How Dietary Intake Has Been Assessed In African Countries? A Systematic Review

Catarina Vila-Real, Ana Pimenta-Martins, Ana Maria Gomes, Elisabete Pinto, Henry Ndegwa Maina

Forskningsoutput: TidskriftsbidragÖversiktsartikelPeer review


Background: Dietary patterns are often considered as one of the main causes of non-communicable
diseases worldwide. It is of utmost importance to study dietary habits in developing countries since this
work is scarce.
Objective: To summarize the most recent research conducted in this field in African countries, namely
the most used methodologies and tools.
Methods: A systematic review was conducted on MEDLINE/PubMed, aiming to identify scientific
publications focused on studies of dietary intake of different African populations, in a ten-year period.
Papers not written in English/Portuguese/Spanish, studies developed among African people but not
developed in African countries, studies aiming to assess a particular nutrient/specific food/food toxin and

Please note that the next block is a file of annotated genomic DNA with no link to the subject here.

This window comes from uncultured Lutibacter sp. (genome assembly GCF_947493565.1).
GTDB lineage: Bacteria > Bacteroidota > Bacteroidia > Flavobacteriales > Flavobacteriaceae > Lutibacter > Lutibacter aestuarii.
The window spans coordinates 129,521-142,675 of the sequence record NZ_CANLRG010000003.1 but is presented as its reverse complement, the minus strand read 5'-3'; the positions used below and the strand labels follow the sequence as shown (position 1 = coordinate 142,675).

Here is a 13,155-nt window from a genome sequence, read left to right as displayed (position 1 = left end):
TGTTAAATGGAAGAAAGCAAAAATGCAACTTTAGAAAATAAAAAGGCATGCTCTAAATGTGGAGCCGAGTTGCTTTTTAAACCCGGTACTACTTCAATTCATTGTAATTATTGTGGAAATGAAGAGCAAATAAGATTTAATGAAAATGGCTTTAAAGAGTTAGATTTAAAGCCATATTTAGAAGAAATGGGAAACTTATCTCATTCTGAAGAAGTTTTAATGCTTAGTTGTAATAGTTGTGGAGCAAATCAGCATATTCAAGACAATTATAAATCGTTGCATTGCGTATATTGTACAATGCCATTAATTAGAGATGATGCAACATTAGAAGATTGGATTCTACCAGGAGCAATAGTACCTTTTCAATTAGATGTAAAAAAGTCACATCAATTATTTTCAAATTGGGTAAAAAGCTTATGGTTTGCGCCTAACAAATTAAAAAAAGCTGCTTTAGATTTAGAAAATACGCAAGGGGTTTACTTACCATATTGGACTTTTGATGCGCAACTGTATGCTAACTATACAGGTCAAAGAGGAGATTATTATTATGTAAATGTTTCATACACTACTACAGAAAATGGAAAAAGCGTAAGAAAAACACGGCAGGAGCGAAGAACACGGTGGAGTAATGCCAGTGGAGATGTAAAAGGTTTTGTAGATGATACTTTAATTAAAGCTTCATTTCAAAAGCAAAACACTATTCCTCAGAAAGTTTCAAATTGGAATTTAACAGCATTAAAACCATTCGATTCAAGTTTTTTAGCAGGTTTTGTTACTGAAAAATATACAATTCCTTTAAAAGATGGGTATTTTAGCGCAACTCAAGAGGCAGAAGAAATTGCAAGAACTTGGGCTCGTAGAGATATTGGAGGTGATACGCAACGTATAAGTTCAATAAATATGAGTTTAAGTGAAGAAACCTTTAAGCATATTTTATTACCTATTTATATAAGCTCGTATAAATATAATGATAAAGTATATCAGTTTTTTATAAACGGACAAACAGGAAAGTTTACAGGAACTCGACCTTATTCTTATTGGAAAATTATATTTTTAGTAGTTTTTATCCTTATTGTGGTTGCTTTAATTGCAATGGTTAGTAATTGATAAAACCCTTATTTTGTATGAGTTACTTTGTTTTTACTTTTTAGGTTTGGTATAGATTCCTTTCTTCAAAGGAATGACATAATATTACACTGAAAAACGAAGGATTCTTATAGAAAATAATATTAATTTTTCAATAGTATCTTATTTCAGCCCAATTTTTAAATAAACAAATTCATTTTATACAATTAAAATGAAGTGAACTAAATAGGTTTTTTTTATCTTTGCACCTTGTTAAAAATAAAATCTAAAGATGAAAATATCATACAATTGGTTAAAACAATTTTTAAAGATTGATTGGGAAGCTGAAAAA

studies that assessed dietary intake among children were excluded.
Findings: Out of 99 included studies, the 24-hour recall and the food-frequency questionnaire were the
most used dietary intake assessment tools, used to assess diet at an individual level. It was also observed
that often country-unspecific food composition databases are used, and the methodologies employed are
poorly validated and standardized.
Conclusions: There is an emergent need to improve the existing food databases by updating food data and
to develop suitable country-specific databases for those that do not have their own food composition table.
TidskriftCritical Reviews in Food Science and Nutrition
Sidor (från-till)1002-1022
Antal sidor21
StatusPublicerad - 2018
MoE-publikationstypA2 Granska artikel i en vetenskaplig tidskrift


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